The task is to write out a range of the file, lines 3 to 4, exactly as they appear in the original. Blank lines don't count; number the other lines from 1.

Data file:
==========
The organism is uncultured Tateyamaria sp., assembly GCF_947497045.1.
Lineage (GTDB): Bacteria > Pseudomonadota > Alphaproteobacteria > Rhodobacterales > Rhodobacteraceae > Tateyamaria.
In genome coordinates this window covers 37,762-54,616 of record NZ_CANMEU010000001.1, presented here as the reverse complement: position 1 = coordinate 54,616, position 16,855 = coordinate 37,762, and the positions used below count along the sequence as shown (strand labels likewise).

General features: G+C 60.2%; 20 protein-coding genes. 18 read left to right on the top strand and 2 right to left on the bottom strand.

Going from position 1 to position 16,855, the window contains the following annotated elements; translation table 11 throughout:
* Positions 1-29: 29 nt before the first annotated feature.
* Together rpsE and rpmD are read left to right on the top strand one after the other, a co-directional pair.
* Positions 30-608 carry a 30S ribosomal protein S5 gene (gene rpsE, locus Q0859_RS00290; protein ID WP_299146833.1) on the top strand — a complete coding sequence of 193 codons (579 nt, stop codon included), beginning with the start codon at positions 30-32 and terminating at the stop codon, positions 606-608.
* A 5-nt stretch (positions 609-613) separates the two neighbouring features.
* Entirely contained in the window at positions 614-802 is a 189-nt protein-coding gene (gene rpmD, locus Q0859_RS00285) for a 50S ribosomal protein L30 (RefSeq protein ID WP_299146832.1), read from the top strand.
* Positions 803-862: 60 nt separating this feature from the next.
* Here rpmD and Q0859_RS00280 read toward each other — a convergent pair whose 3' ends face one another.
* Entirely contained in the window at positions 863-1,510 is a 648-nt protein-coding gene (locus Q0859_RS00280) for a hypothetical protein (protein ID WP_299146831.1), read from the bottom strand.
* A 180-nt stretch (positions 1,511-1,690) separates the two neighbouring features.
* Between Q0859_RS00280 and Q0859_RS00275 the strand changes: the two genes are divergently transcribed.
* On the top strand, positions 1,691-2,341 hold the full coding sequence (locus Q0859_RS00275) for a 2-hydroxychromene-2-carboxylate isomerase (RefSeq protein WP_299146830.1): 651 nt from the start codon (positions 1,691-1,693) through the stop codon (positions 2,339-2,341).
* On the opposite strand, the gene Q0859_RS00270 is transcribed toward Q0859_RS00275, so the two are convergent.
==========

In genome coordinates this window covers 37,762-54,616 of record NZ_CANMEU010000001.1, presented here as the reverse complement: position 1 = coordinate 54,616, position 16,855 = coordinate 37,762, and the positions used below count along the sequence as shown (strand labels likewise).

General features: G+C 60.2%; 20 protein-coding genes. 18 read left to right on the top strand and 2 right to left on the bottom strand.